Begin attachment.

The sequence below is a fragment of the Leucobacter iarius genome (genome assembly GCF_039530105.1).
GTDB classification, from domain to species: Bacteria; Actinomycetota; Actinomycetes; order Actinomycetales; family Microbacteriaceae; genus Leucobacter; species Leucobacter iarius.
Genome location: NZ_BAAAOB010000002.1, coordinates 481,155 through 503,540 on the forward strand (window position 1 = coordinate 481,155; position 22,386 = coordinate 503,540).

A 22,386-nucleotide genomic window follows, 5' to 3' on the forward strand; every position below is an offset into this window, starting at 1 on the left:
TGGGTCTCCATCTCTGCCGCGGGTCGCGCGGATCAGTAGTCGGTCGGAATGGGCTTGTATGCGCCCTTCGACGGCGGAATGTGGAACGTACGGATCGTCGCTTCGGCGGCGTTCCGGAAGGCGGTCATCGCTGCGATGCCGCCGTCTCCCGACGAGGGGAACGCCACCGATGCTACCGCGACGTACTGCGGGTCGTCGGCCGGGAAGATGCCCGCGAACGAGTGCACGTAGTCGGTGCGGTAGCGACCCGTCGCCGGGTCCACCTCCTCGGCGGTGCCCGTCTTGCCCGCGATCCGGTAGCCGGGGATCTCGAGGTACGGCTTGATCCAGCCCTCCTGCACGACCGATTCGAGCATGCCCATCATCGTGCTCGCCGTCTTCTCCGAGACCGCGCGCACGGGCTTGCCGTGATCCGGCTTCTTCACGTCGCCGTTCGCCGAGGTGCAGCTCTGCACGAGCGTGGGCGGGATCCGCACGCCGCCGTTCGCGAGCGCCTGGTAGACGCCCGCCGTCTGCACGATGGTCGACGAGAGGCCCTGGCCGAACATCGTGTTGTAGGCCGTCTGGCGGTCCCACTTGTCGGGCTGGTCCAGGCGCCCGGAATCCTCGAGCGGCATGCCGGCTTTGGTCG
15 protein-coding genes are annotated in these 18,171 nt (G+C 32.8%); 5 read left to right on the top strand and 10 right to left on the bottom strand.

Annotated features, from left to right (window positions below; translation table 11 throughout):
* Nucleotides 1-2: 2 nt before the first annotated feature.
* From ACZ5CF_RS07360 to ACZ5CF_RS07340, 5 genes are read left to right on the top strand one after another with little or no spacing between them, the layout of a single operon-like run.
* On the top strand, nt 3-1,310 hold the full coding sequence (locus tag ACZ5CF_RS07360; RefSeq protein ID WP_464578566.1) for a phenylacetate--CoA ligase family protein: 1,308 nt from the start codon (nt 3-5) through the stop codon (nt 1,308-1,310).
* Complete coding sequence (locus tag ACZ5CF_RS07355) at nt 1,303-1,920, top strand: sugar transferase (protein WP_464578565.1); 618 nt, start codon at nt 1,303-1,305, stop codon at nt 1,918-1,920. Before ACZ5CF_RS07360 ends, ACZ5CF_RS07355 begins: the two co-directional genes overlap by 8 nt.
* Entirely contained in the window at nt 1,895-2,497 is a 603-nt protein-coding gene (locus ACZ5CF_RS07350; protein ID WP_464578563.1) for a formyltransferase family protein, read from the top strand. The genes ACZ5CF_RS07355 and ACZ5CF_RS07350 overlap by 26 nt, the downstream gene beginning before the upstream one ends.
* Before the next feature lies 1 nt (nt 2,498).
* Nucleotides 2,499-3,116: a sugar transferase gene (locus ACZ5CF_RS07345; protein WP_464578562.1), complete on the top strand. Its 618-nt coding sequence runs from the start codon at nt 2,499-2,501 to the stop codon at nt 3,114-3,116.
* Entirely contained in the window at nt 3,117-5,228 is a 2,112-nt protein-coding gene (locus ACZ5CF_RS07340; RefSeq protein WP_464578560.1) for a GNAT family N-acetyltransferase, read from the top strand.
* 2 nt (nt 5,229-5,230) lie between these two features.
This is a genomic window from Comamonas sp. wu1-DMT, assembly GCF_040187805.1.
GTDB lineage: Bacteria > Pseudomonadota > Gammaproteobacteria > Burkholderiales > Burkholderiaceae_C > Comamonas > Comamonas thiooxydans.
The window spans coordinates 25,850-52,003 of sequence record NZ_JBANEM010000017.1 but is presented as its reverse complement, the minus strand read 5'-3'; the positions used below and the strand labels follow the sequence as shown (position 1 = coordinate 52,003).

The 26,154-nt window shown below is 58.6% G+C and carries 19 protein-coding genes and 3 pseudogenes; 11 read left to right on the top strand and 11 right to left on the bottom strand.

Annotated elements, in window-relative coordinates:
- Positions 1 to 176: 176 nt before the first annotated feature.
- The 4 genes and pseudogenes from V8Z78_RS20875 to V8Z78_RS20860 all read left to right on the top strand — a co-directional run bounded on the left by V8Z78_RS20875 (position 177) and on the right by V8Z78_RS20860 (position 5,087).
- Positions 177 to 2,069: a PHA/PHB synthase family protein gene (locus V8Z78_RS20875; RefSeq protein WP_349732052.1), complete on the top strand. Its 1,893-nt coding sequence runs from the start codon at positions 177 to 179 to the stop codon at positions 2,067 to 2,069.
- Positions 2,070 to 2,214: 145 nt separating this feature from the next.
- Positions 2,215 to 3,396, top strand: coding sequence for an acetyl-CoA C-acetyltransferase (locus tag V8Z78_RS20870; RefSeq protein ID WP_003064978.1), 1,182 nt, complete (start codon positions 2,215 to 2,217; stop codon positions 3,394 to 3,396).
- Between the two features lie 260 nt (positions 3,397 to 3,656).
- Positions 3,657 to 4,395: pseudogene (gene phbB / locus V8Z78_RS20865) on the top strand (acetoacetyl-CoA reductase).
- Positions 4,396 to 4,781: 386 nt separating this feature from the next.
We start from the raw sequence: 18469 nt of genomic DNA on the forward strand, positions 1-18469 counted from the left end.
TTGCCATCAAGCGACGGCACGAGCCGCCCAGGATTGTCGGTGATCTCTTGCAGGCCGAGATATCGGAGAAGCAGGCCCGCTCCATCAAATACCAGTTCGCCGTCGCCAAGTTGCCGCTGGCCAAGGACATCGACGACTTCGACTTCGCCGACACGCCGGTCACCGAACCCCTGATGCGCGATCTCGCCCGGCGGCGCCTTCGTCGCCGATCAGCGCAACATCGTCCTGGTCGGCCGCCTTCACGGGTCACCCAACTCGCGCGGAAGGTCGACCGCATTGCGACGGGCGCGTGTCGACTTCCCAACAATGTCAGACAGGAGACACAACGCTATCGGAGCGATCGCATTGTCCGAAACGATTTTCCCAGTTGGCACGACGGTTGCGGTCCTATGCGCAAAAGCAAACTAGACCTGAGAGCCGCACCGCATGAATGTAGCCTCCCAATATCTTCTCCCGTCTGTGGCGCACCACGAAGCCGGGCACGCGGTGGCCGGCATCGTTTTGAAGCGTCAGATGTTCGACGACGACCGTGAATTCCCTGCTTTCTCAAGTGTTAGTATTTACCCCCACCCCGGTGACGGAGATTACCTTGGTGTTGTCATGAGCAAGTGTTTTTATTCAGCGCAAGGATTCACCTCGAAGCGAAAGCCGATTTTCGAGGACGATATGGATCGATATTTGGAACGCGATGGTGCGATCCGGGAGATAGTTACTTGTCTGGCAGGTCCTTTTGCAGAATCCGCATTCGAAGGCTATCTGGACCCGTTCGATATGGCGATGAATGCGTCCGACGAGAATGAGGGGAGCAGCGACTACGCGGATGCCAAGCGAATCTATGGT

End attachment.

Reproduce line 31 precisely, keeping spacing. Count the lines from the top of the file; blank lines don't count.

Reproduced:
TTGCCATCAAGCGACGGCACGAGCCGCCCAGGATTGTCGGTGATCTCTTGCAGGCCGAGATATCGGAGAAGCAGGCCCGCTCCATCAAATACCAGTTCGCCGTCGCCAAGTTGCCGCTGGCCAAGGACATCGACGACTTCGACTTCGCCGACACGCCGGTCACCGAACCCCTGATGCGCGATCTCGCCCGGCGGCGCCTTCGTCGCCGATCAGCGCAACATCGTCCTGGTCGGCCGCCTTCACGGGTCACCCAACTCGCGCGGAAGGTCGACCGCATTGCGACGGGCGCGTGTCGACTTCCCAACAATGTCAGACAGGAGACACAACGCTATCGGAGCGATCGCATTGTCCGAAACGATTTTCCCAGTTGGCACGACGGTTGCGGTCCTATGCGCAAAAGCAAACTAGACCTGAGAGCCGCACCGCATGAATGTAGCCTCCCAATATCTTCTCCCGTCTGTGGCGCACCACGAAGCCGGGCACGCGGTGGCCGGCATCGTTTTGAAGCGTCAGATGTTCGACGACGACCGTGAATTCCCTGCTTTCTCAAGTGTTAGTATTTACCCCCACCCCGGTGACGGAGATTACCTTGGTGTTGTCATGAGCAAGTGTTTTTATTCAGCGCAAGGATTCACCTCGAAGCGAAAGCCGATTTTCGAGGACGATATGGATCGATATTTGGAACGCGATGGTGCGATCCGGGAGATAGTTACTTGTCTGGCAGGTCCTTTTGCAGAATCCGCATTCGAAGGCTATCTGGACCCGTTCGATATGGCGATGAATGCGTCCGACGAGAATGAGGGGAGCAGCGACTACGCGGATGCCAAGCGAATCTATGGT